BROWSE BY TOPIC
Stories of Interest
- State Street Challenging BNY Mellon As Largest Custody Bank
- Changes to FINRA Advisory Committees: Phase 1
- SEC Approves CAT Fee Dispute Resolution Process
- Boston-Area Consultant & Friend Settle SEC Insider Trading Charges
- SEC Chair Clayton: Statement on Status of the Consolidated Audit Trail ('CAT')
- Goldman to Launch $5bn Fund with China Investment Corp.
- Wells Fargo Launches Robo-Adviser Targeting Millenial Investors
- Barclays Fails to End U.S. 'Dark Pool' Class Action
- Goldman Sachs' Chief Risk Officer, Craig Broderick, to Retire
- Time to Renew FINRA Registrations - B/D, IA, Agent, IA Rep, Branches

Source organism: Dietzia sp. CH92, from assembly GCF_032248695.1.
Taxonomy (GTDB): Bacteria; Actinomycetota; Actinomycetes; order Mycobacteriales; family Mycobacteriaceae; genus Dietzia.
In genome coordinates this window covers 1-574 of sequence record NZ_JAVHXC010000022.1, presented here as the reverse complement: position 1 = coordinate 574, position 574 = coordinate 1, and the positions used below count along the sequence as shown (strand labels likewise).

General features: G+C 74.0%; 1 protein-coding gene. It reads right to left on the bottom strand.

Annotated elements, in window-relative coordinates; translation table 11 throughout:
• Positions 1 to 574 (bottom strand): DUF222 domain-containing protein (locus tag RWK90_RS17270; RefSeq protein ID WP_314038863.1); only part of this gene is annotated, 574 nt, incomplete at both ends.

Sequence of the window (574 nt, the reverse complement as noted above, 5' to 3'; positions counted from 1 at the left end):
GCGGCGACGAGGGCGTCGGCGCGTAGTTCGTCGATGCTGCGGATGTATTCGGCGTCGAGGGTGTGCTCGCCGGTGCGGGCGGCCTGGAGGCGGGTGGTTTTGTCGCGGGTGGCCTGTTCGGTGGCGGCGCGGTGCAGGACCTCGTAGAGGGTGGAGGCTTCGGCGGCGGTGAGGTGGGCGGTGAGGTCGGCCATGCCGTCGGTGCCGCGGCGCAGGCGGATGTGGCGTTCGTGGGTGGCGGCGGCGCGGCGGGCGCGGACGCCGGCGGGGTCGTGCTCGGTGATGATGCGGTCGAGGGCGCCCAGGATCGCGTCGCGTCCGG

- New Jersey’s Next Governor Could Be a Democrat Who Worked at Goldman Sachs
- FINRA New York Region Networking Seminar - December 1st
- SEC Approves “Pay-to-Play” and Related Rules for Capital Acquisition Brokers
- Hedge Fund Giant Paul Singer Targeted for Destruction by Steve Bannon
- Saudi Arabia's arrest of Prince Alwaleed 'would be like arresting Warren Buffett or Bill Gates' in the US
- Arrest of Billionaire Saudi Prince Touches Sizable Stakes - Citigroup, Twitter, Lyft
- New York Fed President William Dudley set to announce retirement
- FINRA Arbitration Panel Rules Against ex-LPL Broker in $30Mn Lawsuit vs. Firm
- OOPS! Goldman, JPMorgan, BofA Fail in Pricing an IPO
- Former Merrill Broker Pleads Guilty to Fee Fraud, Faces Up To 25 Years
We seek to provide information, insights and direction that may enable the Financial Community to effectively and efficiently operate in a regulatory risk-free environment by curating content from all over the web.
Stay Informed with the latest fanancialish news.